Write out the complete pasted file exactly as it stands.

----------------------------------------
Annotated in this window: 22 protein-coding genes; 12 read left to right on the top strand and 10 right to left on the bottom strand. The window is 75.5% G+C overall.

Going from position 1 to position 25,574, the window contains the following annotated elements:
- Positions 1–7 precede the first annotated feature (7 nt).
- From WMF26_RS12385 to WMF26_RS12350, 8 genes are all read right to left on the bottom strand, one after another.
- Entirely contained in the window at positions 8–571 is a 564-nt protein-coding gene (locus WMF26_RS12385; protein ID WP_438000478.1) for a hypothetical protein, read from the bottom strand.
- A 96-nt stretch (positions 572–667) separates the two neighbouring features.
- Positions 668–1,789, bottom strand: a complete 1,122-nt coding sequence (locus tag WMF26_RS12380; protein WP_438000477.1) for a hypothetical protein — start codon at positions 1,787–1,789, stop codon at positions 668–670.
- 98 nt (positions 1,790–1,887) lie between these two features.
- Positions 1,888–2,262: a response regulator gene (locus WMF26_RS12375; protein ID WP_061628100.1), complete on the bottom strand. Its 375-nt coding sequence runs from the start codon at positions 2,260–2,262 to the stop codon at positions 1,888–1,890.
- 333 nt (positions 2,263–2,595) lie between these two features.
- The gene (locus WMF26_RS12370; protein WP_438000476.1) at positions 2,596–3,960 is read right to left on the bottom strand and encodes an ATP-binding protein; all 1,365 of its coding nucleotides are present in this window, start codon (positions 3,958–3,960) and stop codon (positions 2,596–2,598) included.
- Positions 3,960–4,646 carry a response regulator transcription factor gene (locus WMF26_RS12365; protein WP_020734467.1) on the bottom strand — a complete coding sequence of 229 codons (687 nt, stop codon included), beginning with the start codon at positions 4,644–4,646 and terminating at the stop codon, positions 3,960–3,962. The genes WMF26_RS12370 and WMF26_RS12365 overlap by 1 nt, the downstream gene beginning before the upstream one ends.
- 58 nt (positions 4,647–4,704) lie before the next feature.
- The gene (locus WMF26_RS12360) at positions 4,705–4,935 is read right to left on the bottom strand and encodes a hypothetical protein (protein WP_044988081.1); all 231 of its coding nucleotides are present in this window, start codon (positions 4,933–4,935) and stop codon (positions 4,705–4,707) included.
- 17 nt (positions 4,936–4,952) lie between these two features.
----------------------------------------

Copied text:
Annotated in this window: 22 protein-coding genes; 12 read left to right on the top strand and 10 right to left on the bottom strand. The window is 75.5% G+C overall.

Going from position 1 to position 25,574, the window contains the following annotated elements:
- Positions 1–7 precede the first annotated feature (7 nt).
- From WMF26_RS12385 to WMF26_RS12350, 8 genes are all read right to left on the bottom strand, one after another.
- Entirely contained in the window at positions 8–571 is a 564-nt protein-coding gene (locus WMF26_RS12385; protein ID WP_438000478.1) for a hypothetical protein, read from the bottom strand.
- A 96-nt stretch (positions 572–667) separates the two neighbouring features.
- Positions 668–1,789, bottom strand: a complete 1,122-nt coding sequence (locus tag WMF26_RS12380; protein WP_438000477.1) for a hypothetical protein — start codon at positions 1,787–1,789, stop codon at positions 668–670.
- 98 nt (positions 1,790–1,887) lie between these two features.
- Positions 1,888–2,262: a response regulator gene (locus WMF26_RS12375; protein ID WP_061628100.1), complete on the bottom strand. Its 375-nt coding sequence runs from the start codon at positions 2,260–2,262 to the stop codon at positions 1,888–1,890.
- 333 nt (positions 2,263–2,595) lie between these two features.
- The gene (locus WMF26_RS12370; protein WP_438000476.1) at positions 2,596–3,960 is read right to left on the bottom strand and encodes an ATP-binding protein; all 1,365 of its coding nucleotides are present in this window, start codon (positions 3,958–3,960) and stop codon (positions 2,596–2,598) included.
- Positions 3,960–4,646 carry a response regulator transcription factor gene (locus WMF26_RS12365; protein WP_020734467.1) on the bottom strand — a complete coding sequence of 229 codons (687 nt, stop codon included), beginning with the start codon at positions 4,644–4,646 and terminating at the stop codon, positions 3,960–3,962. The genes WMF26_RS12370 and WMF26_RS12365 overlap by 1 nt, the downstream gene beginning before the upstream one ends.
- 58 nt (positions 4,647–4,704) lie before the next feature.
- The gene (locus WMF26_RS12360) at positions 4,705–4,935 is read right to left on the bottom strand and encodes a hypothetical protein (protein WP_044988081.1); all 231 of its coding nucleotides are present in this window, start codon (positions 4,933–4,935) and stop codon (positions 4,705–4,707) included.
- 17 nt (positions 4,936–4,952) lie between these two features.